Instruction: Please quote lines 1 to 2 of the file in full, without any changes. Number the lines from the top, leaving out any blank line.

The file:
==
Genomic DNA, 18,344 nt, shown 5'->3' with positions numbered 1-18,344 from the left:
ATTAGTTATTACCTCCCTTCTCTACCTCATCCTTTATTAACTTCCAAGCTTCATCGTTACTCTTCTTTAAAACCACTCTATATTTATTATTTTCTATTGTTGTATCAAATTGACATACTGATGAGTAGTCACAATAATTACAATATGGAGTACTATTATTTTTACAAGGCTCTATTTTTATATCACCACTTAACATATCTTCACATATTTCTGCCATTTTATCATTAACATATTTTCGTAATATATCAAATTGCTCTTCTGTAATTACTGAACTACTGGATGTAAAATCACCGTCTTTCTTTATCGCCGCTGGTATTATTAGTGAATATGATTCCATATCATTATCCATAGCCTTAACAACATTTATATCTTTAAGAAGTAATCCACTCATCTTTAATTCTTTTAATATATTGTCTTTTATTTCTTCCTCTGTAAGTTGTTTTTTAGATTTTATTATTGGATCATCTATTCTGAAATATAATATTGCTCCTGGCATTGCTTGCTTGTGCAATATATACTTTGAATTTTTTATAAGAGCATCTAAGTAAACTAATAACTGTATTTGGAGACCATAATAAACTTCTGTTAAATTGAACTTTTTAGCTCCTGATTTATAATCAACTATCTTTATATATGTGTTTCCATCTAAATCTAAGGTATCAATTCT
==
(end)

Genomic DNA, 18,344 nt, shown 5'->3' with positions numbered 1-18,344 from the left:
ATTAGTTATTACCTCCCTTCTCTACCTCATCCTTTATTAACTTCCAAGCTTCATCGTTACTCTTCTTTAAAACCACTCTATATTTATTATTTTCTATTGTTGTATCAAATTGACATACTGATGAGTAGTCACAATAATTACAATATGGAGTACTATTATTTTTACAAGGCTCTATTTTTATATCACCACTTAACATATCTTCACATATTTCTGCCATTTTATCATTAACATATTTTCGTAATATATCAAATTGCTCTTCTGTAATTACTGAACTACTGGATGTAAAATCACCGTCTTTCTTTATCGCCGCTGGTATTATTAGTGAATATGATTCCATATCATTATCCATAGCCTTAACAACATTTATATCTTTAAGAAGTAATCCACTCATCTTTAATTCTTTTAATATATTGTCTTTTATTTCTTCCTCTGTAAGTTGTTTTTTAGATTTTATTATTGGATCATCTATTCTGAAATATAATATTGCTCCTGGCATTGCTTGCTTGTGCAATATATACTTTGAATTTTTTATAAGAGCATCTAAGTAAACTAATAACTGTATTTGGAGACCATAATAAACTTCTGTTAAATTGAACTTTTTAGCTCCTGATTTATAATCAACTATCTTTATATATGTGTTTCCATCTAAATCTAAGGTATCAATTCT